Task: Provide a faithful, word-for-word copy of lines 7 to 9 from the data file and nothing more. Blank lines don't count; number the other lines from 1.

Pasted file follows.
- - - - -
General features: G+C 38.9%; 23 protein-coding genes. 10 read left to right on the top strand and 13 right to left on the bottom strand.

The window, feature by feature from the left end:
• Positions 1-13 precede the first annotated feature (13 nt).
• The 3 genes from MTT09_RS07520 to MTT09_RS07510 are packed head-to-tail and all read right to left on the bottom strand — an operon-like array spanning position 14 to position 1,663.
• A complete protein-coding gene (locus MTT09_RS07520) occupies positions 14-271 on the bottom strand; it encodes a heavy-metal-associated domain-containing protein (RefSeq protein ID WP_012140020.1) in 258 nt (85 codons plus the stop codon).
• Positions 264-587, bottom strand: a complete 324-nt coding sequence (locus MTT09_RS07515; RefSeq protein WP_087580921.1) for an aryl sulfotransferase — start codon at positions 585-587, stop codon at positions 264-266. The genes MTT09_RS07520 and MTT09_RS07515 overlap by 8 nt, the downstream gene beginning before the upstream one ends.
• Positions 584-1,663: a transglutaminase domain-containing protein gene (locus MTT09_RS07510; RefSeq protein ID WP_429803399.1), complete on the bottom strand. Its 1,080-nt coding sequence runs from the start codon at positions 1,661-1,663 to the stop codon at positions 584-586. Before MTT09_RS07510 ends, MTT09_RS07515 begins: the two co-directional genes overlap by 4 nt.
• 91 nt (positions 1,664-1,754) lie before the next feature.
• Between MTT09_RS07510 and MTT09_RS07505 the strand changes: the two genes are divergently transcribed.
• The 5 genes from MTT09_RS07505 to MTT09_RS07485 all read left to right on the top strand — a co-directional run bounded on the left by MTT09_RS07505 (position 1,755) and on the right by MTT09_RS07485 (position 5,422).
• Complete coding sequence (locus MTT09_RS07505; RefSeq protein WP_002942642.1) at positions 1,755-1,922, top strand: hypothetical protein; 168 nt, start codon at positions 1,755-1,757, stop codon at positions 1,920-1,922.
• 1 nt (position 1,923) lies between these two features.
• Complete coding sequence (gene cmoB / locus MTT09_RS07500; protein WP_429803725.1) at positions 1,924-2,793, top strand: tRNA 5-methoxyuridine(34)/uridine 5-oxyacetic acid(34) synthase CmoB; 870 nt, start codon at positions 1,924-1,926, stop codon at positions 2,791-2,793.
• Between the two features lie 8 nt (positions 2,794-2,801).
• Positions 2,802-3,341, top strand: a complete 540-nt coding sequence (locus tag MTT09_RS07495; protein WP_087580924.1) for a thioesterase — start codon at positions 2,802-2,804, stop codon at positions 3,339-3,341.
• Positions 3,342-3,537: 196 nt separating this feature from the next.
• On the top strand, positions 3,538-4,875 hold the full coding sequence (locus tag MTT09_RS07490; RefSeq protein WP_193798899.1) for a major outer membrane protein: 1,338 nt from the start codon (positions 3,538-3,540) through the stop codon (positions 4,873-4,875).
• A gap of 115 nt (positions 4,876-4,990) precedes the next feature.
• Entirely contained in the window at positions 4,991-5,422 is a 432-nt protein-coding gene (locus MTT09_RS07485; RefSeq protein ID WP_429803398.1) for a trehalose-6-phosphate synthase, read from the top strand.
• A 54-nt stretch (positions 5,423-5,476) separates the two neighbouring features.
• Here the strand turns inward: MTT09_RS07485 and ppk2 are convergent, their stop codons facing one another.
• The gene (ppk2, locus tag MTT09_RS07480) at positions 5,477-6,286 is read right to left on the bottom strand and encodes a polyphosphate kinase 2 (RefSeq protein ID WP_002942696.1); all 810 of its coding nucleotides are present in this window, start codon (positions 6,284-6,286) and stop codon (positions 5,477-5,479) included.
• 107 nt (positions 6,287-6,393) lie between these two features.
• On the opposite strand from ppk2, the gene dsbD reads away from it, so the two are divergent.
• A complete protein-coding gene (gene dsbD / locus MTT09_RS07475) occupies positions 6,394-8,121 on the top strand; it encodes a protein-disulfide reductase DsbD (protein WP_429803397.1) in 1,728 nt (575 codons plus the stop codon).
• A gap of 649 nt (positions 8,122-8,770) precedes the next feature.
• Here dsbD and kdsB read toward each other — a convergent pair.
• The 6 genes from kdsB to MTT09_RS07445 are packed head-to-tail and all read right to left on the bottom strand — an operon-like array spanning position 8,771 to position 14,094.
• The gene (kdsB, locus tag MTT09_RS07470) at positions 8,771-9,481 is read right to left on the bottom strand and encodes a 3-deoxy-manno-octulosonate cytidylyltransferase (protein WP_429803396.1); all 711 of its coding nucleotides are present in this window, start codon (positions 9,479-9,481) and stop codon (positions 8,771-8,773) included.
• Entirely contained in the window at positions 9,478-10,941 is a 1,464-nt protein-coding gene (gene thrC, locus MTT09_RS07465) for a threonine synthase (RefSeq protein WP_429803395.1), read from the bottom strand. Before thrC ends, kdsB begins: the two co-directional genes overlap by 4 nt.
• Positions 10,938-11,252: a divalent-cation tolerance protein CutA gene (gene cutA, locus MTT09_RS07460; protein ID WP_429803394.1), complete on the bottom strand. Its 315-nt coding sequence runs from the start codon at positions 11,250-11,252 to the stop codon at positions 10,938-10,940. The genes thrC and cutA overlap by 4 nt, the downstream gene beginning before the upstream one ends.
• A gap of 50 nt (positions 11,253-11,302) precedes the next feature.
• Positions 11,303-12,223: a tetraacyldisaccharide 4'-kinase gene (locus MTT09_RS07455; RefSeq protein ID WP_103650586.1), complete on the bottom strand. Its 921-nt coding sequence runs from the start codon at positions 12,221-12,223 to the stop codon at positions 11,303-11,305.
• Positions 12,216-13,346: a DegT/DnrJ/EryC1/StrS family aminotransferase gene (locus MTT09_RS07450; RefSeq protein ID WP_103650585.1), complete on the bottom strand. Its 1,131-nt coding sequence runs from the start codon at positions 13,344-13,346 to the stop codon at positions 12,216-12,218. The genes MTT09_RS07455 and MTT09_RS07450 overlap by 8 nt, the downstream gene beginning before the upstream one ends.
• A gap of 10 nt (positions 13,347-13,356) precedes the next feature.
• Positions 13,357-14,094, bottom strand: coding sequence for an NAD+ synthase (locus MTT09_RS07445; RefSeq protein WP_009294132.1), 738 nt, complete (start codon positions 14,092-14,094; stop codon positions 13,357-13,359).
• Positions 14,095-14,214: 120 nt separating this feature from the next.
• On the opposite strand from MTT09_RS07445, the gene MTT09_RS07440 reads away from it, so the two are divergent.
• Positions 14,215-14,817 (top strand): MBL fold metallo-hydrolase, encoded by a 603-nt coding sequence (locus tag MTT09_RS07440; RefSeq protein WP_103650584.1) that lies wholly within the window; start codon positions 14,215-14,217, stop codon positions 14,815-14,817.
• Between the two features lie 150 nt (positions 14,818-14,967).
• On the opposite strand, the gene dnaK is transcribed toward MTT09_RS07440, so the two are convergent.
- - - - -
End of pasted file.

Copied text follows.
• Positions 584-1,663: a transglutaminase domain-containing protein gene (locus MTT09_RS07510; RefSeq protein ID WP_429803399.1), complete on the bottom strand. Its 1,080-nt coding sequence runs from the start codon at positions 1,661-1,663 to the stop codon at positions 584-586. Before MTT09_RS07510 ends, MTT09_RS07515 begins: the two co-directional genes overlap by 4 nt.
• 91 nt (positions 1,664-1,754) lie before the next feature.
• Between MTT09_RS07510 and MTT09_RS07505 the strand changes: the two genes are divergently transcribed.